UCL  IRIS
Institutional Research Information Service
UCL Logo
Please report any queries concerning the funding data grouped in the sections named "Externally Awarded" or "Internally Disbursed" (shown on the profile page) to your Research Finance Administrator. Your can find your Research Finance Administrator at http://www.ucl.ac.uk/finance/research/post_award/post_award_contacts.php by entering your department
Please report any queries concerning the student data shown on the profile page to:

Email: portico-services@ucl.ac.uk

Help Desk: http://www.ucl.ac.uk/ras/portico/helpdesk
Publication Detail
Using Crowdsourced imagery to detect cultural ecosystem services: A case study in South Wales, UK
Abstract
Within ecological research and environmental management, there is currently a focus on demonstrating the links between human well-being and wildlife conservation. Within this framework, there is a clear interest in better understanding how and why people value certain places over others. This paper introduces a new method that measures cultural preferences by exploring the potential of multiple online geo-referenced digital-photo collections. Using ecological and social considerations, this paper contributes to the detection of places that provide cultural ecosystem services. The degree of appreciation of a specific place is derived from the number of people taking and sharing pictures of it. The sequence of decisions and actions taken to share a digital picture of a given place includes the effort to travel to the place; the willingness to take a picture; the decision to geo-locate the picture; and the action of sharing it through the web. Hence, the social activity of sharing pictures leaves digital proxies of spatial preferences, with people sharing specific photos considering the depicted place not only “worth visiting” but also “worth sharing visually.” Using South Wales as a case study, we demonstrate how the proposed methodology can help identify key geographic features of high cultural value. These results highlight how the inclusion of geographical user-generated content, also known as “volunteered geographic information,” can be very effective in addressing some of the current priorities in conservation. Indeed, the detection of the most appreciated non-urban areas could be used for better prioritization, planning, and management.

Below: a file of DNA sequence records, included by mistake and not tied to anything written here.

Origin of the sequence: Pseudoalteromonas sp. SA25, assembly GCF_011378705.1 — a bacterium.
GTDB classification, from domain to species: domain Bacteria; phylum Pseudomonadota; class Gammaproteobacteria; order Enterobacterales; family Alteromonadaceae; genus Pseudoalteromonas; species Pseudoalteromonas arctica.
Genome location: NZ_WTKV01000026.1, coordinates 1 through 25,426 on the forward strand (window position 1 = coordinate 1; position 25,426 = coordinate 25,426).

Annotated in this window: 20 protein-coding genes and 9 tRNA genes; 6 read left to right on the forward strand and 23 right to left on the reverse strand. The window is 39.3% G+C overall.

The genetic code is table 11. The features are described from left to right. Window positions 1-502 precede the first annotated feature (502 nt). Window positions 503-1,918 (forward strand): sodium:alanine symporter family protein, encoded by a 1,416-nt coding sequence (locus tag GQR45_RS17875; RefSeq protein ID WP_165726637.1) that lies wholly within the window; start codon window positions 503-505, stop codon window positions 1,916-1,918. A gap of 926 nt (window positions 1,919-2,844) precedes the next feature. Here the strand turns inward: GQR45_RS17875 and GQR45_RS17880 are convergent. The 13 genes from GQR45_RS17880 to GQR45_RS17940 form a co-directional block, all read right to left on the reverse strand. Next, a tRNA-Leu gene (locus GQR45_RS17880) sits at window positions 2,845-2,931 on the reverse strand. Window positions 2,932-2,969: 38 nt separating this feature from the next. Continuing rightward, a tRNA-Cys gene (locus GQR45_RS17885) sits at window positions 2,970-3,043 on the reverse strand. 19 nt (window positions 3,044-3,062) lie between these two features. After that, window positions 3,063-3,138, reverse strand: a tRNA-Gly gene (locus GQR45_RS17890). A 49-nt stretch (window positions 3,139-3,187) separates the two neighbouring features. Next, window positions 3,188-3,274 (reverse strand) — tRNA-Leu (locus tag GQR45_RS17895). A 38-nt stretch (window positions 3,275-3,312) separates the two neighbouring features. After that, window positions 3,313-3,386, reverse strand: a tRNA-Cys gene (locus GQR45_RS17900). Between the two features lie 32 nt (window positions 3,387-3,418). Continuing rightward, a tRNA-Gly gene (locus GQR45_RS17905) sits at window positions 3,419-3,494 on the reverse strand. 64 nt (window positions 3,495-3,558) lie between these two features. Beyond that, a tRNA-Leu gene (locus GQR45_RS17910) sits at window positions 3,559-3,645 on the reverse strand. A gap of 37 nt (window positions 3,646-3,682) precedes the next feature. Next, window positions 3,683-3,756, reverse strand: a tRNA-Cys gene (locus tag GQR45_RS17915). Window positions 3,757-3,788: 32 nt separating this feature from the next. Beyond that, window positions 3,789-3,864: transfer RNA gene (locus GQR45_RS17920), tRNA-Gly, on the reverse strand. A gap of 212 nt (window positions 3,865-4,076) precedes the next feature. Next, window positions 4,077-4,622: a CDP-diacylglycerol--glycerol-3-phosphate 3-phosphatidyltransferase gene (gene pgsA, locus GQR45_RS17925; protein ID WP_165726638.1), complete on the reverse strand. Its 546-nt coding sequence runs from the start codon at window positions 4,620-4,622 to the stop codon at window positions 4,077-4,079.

Publication data is maintained in RPS. Visit https://rps.ucl.ac.uk
 More search options
UCL Researchers
Author
Dept of Geography
University College London - Gower Street - London - WC1E 6BT Tel:+44 (0)20 7679 2000

© UCL 1999–2011

Search by